mon 10/08/2020

Opera Reviews

Ariadne auf Naxos, Longborough Festival review - appetising energy and wit

stephen Walsh

Much as I love Strauss’s Ariadne in its final form, I have a sneaking nostalgia for the original version (attached to Hofmannsthal’s adaptation of Molière’s Le bourgeois gentilhomme), which had Zerbinetta and her companions popping up after the final love duet and gently letting out some of its gas.

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Alzira / The Daughter of the Regiment, Buxton Festival review – thundering good tunes

Robert Beale

Alzira is Verdi’s shortest opera and his least performed, and you have to ask why.

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Idomeneo, Buxton Festival review - revolution in the head

Richard Bratby

The audience at the Buxton International Festival has a way of cutting to the essence of a production.

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Pelléas et Mélisande, Glyndebourne review - frigid metatheatre

David Nice

Pierre Boulez simply crystallised the obvious when he described Debussy's unique masterpiece as "theatre of cruelty," despite its enigmatic beginnings. Richard Jones, when I asked him to talk about its plot, declared "it's about two men who love the same woman, with disastrous results". Productions by Jones, Peter Stein with Boulez conducting and Vick at Glyndebourne have all had us shaking with fear and weeping with pity.

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The Turn of the Screw, ENO, Regent's Park Open Air Theatre review - one dimension, not four

David Nice

Opera and music theatre have set the birds shrilling in Regent's Park before in the shape of Gershwin's Porgy and Bess – a very forgettable production – and Sondheim's Into the Woods – much better, and a score which can give any 20th century opera a run for its money in terms of thematic interconnection.

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Partenope, Iford Arts review - a midsummer night's dream of a Handel comedy

alexandra Coghlan

Rejected by London’s Royal Academy of Music in 1726 on grounds of frivolity, Partenope is the ultimate Handelian rom-com – a comedy whose intriguing is carried out with a smile, a swagger and a sparkle in the eye.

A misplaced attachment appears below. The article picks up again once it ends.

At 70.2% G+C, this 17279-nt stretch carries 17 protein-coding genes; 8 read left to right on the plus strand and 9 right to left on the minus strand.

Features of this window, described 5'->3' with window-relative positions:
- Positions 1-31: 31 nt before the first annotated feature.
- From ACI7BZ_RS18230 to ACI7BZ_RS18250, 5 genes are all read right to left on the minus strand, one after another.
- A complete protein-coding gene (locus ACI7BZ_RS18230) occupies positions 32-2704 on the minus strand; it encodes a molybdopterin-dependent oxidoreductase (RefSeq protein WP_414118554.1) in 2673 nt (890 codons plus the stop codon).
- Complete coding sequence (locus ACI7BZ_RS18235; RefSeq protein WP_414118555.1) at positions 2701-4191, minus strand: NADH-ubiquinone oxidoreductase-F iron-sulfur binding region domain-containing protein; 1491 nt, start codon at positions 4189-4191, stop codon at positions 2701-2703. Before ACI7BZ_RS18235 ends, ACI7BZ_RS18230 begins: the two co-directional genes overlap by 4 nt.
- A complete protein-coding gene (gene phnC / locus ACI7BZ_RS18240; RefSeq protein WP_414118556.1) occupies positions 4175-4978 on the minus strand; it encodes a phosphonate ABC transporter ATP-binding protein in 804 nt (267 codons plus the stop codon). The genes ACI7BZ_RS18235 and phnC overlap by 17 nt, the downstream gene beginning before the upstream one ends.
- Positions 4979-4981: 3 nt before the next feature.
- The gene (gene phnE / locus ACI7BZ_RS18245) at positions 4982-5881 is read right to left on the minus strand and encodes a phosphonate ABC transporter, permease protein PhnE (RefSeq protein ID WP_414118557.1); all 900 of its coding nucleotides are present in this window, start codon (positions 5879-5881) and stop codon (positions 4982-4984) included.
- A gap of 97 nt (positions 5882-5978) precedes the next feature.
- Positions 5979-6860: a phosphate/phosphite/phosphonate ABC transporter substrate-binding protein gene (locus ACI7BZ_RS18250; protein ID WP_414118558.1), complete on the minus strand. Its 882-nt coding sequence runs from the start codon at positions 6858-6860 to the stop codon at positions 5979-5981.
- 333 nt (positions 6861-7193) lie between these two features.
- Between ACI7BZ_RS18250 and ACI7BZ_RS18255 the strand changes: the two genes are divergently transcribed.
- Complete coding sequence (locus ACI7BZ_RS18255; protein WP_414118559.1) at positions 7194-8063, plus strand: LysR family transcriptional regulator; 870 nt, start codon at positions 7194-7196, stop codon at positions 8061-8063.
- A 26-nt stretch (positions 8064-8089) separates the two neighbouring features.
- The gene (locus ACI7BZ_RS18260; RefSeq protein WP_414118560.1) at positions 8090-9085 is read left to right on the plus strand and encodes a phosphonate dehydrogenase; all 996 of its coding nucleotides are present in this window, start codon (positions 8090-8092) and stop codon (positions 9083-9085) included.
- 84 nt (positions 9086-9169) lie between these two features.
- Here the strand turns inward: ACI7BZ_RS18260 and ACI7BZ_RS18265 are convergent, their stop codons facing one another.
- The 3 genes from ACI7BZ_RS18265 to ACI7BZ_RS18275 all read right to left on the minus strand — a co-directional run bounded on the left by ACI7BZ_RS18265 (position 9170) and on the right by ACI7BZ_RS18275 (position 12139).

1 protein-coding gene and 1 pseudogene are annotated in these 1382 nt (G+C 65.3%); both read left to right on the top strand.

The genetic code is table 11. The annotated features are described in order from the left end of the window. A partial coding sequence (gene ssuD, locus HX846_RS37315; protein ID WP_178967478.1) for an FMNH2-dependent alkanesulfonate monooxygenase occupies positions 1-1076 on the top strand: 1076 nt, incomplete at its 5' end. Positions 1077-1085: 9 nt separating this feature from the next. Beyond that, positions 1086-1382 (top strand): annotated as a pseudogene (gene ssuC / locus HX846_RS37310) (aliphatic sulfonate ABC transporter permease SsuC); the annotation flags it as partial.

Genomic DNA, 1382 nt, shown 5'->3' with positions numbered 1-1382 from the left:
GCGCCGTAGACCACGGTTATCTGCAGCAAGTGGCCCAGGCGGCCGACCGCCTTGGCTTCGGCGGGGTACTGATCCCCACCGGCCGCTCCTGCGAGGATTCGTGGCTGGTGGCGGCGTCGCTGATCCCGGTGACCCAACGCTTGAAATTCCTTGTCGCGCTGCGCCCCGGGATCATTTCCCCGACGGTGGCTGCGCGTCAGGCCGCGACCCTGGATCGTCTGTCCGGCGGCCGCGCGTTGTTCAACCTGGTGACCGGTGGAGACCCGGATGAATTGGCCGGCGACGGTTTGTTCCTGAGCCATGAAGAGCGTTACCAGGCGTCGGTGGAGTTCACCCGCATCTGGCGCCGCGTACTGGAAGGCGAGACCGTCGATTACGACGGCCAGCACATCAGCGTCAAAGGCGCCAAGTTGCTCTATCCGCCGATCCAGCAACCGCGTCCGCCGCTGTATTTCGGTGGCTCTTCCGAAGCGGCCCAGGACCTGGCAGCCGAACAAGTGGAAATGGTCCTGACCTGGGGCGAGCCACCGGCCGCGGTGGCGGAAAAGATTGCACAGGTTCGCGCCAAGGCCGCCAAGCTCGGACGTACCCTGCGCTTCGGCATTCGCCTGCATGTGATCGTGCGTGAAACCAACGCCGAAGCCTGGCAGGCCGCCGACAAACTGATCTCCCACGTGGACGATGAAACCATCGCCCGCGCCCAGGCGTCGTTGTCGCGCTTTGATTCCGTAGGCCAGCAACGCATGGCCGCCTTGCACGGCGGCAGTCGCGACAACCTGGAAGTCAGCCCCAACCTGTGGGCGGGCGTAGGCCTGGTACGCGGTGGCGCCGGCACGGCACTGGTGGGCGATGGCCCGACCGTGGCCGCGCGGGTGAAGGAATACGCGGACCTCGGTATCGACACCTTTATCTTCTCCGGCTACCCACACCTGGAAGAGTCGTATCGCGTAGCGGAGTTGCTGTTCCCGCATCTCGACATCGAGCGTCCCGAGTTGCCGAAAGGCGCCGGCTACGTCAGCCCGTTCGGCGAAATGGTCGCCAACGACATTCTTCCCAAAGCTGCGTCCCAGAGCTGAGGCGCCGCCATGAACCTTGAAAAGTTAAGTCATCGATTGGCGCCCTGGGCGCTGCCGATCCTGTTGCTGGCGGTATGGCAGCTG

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La Traviata, Longborough Festival review - muddled director, vocal mixed bag

stephen Walsh

One wearies of quarrelling with opera directors’ concepts. But what’s the alternative? To ignore or acquiesce in crude, approximate reimaginings that, like Daisy Evans's new La Traviata at Longborough, stuff a work any old how into some snappy, after-dinner parody that says nothing useful about the piece, vulgarises the situations and confuses or misrepresents the text. 

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The Abduction from the Seraglio, The Grange Festival review - enjoyable if conventional production

Bernard Hughes

Just as the Last Night of the Proms is an end-of-term party with a concert tacked on, The Grange Festival (like other similar venues) offers a massive picnic interspersed with some opera.

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theartsdesk in Paris - following in the footsteps of Gounod

alexandra Coghlan

It’s a truism that history is written by the victors, but nowhere in classical music is the argument made more persuasively than in the legacy and reputation of Charles Gounod.

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The Path to Heaven, RNCM, Manchester review - tragedy, truth, passion

Robert Beale

Adam Gorb’s The Path to Heaven, with libretto by Ben Kaye, is his longest work to date (almost two hours’ running time without interval) and on a story that could hardly be more tragic – the Holocaust.

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